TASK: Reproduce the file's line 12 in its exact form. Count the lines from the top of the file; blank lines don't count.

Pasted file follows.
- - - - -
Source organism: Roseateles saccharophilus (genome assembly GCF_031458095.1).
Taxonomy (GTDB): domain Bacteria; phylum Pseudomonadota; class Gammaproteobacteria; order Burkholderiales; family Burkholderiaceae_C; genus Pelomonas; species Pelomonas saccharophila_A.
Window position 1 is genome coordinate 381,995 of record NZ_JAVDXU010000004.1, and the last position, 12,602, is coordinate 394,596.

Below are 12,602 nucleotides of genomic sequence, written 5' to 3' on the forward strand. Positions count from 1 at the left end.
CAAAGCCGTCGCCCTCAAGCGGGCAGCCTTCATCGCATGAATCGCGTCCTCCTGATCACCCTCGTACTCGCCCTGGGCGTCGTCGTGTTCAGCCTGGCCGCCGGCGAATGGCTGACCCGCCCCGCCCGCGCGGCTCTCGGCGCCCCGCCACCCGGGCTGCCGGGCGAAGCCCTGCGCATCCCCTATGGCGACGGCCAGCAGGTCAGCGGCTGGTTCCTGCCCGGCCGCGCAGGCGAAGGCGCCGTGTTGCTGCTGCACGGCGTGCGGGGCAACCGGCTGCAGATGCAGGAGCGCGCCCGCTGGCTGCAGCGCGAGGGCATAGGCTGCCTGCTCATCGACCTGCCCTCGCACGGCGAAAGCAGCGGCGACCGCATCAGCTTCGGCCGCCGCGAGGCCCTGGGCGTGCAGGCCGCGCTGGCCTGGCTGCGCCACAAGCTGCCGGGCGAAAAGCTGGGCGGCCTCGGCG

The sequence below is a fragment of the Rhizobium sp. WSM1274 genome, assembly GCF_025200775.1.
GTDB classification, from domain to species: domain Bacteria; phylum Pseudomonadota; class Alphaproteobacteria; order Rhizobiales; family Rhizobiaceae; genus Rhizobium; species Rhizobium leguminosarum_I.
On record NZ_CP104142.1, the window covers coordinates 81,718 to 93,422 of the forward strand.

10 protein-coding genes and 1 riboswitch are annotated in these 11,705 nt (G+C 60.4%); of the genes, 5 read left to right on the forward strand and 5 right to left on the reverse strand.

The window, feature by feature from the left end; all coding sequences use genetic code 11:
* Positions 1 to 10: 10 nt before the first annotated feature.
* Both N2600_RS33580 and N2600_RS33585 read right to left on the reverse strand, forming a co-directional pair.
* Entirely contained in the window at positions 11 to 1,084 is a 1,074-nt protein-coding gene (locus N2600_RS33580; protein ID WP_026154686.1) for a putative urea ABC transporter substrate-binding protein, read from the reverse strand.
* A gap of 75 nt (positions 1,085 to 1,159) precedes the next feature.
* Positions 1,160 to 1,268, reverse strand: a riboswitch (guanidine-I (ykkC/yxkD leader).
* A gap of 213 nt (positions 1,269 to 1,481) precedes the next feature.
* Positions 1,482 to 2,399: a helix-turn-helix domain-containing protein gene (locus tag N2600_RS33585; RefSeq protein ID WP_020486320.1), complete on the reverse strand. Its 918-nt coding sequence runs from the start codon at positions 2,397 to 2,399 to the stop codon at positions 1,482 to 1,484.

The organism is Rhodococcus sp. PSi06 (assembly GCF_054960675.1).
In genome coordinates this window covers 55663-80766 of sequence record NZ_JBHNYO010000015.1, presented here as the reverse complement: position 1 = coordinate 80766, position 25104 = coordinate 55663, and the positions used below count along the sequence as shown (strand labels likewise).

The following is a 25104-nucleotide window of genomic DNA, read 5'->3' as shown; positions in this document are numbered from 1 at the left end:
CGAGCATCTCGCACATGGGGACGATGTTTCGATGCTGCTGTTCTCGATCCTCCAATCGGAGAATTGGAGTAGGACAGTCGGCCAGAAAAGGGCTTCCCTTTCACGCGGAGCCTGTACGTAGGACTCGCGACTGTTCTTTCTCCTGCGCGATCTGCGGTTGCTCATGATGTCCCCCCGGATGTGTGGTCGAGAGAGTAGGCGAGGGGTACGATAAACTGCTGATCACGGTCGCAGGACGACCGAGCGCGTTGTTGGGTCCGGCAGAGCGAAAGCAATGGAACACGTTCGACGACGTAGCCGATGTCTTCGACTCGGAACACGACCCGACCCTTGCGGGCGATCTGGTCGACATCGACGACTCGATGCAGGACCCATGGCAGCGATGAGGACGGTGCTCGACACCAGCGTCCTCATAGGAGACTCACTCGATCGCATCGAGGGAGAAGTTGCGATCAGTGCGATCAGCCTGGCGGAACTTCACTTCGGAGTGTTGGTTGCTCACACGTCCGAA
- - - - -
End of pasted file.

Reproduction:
* Both N2600_RS33580 and N2600_RS33585 read right to left on the reverse strand, forming a co-directional pair.